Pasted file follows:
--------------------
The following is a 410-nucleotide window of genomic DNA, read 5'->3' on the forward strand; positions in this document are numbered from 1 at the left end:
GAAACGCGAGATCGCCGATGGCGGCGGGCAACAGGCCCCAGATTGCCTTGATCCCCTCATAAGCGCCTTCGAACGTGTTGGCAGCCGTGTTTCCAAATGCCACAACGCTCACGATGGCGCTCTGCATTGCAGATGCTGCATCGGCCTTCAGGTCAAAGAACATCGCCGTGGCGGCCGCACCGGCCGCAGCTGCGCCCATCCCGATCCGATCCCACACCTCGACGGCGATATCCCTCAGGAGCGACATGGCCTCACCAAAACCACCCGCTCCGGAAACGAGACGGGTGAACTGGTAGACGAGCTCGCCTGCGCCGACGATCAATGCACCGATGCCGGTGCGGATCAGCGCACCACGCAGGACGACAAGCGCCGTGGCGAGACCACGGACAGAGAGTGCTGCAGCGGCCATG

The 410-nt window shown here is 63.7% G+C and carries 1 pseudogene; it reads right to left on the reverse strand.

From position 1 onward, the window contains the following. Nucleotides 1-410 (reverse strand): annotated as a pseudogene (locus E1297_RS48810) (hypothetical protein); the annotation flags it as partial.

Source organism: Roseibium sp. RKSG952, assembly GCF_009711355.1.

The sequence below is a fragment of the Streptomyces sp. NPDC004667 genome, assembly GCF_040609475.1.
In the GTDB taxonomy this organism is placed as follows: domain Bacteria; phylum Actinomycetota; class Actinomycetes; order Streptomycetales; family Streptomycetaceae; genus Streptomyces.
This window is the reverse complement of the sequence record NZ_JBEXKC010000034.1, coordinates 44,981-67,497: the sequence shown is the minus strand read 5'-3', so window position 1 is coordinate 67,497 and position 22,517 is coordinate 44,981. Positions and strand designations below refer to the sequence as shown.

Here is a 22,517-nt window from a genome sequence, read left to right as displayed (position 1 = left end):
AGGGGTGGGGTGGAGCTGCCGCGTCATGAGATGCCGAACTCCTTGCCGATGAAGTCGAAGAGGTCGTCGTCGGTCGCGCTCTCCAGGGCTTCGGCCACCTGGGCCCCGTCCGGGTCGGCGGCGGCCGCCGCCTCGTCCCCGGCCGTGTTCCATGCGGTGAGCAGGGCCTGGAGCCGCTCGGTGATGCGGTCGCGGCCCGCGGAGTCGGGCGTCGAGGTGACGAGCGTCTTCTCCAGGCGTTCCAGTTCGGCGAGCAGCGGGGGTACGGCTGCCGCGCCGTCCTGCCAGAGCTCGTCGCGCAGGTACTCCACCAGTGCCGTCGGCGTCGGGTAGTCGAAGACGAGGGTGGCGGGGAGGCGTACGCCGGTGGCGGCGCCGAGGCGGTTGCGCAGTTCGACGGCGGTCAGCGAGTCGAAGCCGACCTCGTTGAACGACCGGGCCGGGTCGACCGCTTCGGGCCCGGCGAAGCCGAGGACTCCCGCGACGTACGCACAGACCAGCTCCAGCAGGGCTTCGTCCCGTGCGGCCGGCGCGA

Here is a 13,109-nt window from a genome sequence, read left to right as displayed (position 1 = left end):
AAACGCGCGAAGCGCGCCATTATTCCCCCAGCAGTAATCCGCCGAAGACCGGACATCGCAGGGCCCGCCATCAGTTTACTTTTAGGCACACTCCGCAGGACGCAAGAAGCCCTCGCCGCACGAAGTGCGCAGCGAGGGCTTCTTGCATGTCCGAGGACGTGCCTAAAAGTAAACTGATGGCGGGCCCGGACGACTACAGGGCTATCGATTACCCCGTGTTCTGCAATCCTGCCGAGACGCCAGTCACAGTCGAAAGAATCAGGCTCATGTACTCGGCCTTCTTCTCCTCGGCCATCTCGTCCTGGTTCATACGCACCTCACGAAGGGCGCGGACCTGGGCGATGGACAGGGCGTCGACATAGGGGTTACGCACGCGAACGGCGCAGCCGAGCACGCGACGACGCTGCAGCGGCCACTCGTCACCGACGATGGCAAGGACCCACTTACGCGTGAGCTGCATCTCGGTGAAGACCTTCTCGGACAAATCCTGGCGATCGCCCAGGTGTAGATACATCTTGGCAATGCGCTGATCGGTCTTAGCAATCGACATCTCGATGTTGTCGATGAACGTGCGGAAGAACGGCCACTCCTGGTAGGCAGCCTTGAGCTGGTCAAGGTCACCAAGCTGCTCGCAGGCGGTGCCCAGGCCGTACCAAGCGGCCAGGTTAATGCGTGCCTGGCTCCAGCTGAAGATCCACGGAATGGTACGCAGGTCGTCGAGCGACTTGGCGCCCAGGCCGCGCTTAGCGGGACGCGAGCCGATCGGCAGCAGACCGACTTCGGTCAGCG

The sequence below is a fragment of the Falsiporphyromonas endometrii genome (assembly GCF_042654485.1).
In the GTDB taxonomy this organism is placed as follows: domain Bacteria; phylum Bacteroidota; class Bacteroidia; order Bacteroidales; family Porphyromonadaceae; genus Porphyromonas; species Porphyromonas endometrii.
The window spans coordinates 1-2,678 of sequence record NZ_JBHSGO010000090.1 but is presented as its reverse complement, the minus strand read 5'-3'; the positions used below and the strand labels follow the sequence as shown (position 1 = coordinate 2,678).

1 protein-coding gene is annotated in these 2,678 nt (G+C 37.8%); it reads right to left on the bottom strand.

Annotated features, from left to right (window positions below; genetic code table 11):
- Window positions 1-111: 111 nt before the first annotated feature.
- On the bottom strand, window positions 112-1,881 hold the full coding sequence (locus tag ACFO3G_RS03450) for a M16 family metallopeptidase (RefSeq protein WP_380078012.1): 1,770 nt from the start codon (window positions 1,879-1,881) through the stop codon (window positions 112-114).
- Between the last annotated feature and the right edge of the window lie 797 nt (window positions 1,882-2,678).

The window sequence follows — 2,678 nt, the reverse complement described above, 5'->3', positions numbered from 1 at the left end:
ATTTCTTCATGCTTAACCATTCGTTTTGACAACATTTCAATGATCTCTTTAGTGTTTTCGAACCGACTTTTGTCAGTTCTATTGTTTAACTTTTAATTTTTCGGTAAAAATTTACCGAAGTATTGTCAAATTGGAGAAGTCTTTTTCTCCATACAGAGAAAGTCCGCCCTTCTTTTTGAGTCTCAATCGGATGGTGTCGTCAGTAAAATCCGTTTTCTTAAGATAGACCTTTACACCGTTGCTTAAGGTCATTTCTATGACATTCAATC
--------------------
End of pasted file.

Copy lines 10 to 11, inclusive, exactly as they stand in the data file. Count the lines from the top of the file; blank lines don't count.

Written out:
AGGGGTGGGGTGGAGCTGCCGCGTCATGAGATGCCGAACTCCTTGCCGATGAAGTCGAAGAGGTCGTCGTCGGTCGCGCTCTCCAGGGCTTCGGCCACCTGGGCCCCGTCCGGGTCGGCGGCGGCCGCCGCCTCGTCCCCGGCCGTGTTCCATGCGGTGAGCAGGGCCTGGAGCCGCTCGGTGATGCGGTCGCGGCCCGCGGAGTCGGGCGTCGAGGTGACGAGCGTCTTCTCCAGGCGTTCCAGTTCGGCGAGCAGCGGGGGTACGGCTGCCGCGCCGTCCTGCCAGAGCTCGTCGCGCAGGTACTCCACCAGTGCCGTCGGCGTCGGGTAGTCGAAGACGAGGGTGGCGGGGAGGCGTACGCCGGTGGCGGCGCCGAGGCGGTTGCGCAGTTCGACGGCGGTCAGCGAGTCGAAGCCGACCTCGTTGAACGACCGGGCCGGGTCGACCGCTTCGGGCCCGGCGAAGCCGAGGACTCCCGCGACGTACGCACAGACCAGCTCCAGCAGGGCTTCGTCCCGTGCGGCCGGCGCGA

Here is a 13,109-nt window from a genome sequence, read left to right as displayed (position 1 = left end):